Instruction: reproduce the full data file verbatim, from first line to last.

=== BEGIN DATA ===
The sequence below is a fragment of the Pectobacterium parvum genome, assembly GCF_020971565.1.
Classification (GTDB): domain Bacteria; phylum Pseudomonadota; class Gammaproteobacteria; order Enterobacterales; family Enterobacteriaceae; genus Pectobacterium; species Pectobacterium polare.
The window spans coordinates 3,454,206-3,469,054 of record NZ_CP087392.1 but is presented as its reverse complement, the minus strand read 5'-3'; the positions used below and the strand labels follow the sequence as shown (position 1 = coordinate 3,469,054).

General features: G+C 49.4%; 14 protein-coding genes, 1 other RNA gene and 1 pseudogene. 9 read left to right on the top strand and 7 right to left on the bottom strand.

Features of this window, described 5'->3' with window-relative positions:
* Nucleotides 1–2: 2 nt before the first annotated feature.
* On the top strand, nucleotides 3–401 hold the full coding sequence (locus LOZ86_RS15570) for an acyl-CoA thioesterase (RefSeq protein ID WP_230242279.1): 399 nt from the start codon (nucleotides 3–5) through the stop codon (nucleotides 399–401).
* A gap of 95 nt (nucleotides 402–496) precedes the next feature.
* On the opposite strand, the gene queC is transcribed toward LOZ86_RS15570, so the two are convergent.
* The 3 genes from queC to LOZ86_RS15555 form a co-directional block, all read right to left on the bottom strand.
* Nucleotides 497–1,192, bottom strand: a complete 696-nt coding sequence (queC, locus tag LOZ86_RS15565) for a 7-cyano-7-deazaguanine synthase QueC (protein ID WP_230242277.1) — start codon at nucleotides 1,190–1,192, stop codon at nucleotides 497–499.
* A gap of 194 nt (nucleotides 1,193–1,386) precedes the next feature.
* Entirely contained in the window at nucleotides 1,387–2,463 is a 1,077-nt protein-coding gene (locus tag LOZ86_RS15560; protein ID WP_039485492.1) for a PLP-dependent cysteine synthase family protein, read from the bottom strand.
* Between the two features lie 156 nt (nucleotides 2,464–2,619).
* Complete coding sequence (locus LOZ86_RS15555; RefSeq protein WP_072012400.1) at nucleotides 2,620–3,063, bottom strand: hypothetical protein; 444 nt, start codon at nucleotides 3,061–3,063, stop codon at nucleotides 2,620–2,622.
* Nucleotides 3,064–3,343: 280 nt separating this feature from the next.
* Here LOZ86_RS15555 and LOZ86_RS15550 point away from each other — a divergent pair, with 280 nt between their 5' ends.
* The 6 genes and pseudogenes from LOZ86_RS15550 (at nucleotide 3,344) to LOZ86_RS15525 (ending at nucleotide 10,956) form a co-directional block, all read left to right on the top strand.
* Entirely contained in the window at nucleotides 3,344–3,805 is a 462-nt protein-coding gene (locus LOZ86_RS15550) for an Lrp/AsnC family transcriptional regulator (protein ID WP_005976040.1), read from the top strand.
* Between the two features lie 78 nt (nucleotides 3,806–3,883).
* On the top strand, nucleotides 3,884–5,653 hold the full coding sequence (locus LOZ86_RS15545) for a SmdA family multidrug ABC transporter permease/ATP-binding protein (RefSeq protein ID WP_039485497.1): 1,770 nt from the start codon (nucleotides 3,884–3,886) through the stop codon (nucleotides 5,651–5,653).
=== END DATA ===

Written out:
The sequence below is a fragment of the Pectobacterium parvum genome, assembly GCF_020971565.1.
Classification (GTDB): domain Bacteria; phylum Pseudomonadota; class Gammaproteobacteria; order Enterobacterales; family Enterobacteriaceae; genus Pectobacterium; species Pectobacterium polare.
The window spans coordinates 3,454,206-3,469,054 of record NZ_CP087392.1 but is presented as its reverse complement, the minus strand read 5'-3'; the positions used below and the strand labels follow the sequence as shown (position 1 = coordinate 3,469,054).

General features: G+C 49.4%; 14 protein-coding genes, 1 other RNA gene and 1 pseudogene. 9 read left to right on the top strand and 7 right to left on the bottom strand.

Features of this window, described 5'->3' with window-relative positions:
* Nucleotides 1–2: 2 nt before the first annotated feature.
* On the top strand, nucleotides 3–401 hold the full coding sequence (locus LOZ86_RS15570) for an acyl-CoA thioesterase (RefSeq protein ID WP_230242279.1): 399 nt from the start codon (nucleotides 3–5) through the stop codon (nucleotides 399–401).
* A gap of 95 nt (nucleotides 402–496) precedes the next feature.
* On the opposite strand, the gene queC is transcribed toward LOZ86_RS15570, so the two are convergent.
* The 3 genes from queC to LOZ86_RS15555 form a co-directional block, all read right to left on the bottom strand.
* Nucleotides 497–1,192, bottom strand: a complete 696-nt coding sequence (queC, locus tag LOZ86_RS15565) for a 7-cyano-7-deazaguanine synthase QueC (protein ID WP_230242277.1) — start codon at nucleotides 1,190–1,192, stop codon at nucleotides 497–499.
* A gap of 194 nt (nucleotides 1,193–1,386) precedes the next feature.
* Entirely contained in the window at nucleotides 1,387–2,463 is a 1,077-nt protein-coding gene (locus tag LOZ86_RS15560; protein ID WP_039485492.1) for a PLP-dependent cysteine synthase family protein, read from the bottom strand.
* Between the two features lie 156 nt (nucleotides 2,464–2,619).
* Complete coding sequence (locus LOZ86_RS15555; RefSeq protein WP_072012400.1) at nucleotides 2,620–3,063, bottom strand: hypothetical protein; 444 nt, start codon at nucleotides 3,061–3,063, stop codon at nucleotides 2,620–2,622.
* Nucleotides 3,064–3,343: 280 nt separating this feature from the next.
* Here LOZ86_RS15555 and LOZ86_RS15550 point away from each other — a divergent pair, with 280 nt between their 5' ends.
* The 6 genes and pseudogenes from LOZ86_RS15550 (at nucleotide 3,344) to LOZ86_RS15525 (ending at nucleotide 10,956) form a co-directional block, all read left to right on the top strand.
* Entirely contained in the window at nucleotides 3,344–3,805 is a 462-nt protein-coding gene (locus LOZ86_RS15550) for an Lrp/AsnC family transcriptional regulator (protein ID WP_005976040.1), read from the top strand.
* Between the two features lie 78 nt (nucleotides 3,806–3,883).
* On the top strand, nucleotides 3,884–5,653 hold the full coding sequence (locus LOZ86_RS15545) for a SmdA family multidrug ABC transporter permease/ATP-binding protein (RefSeq protein ID WP_039485497.1): 1,770 nt from the start codon (nucleotides 3,884–3,886) through the stop codon (nucleotides 5,651–5,653).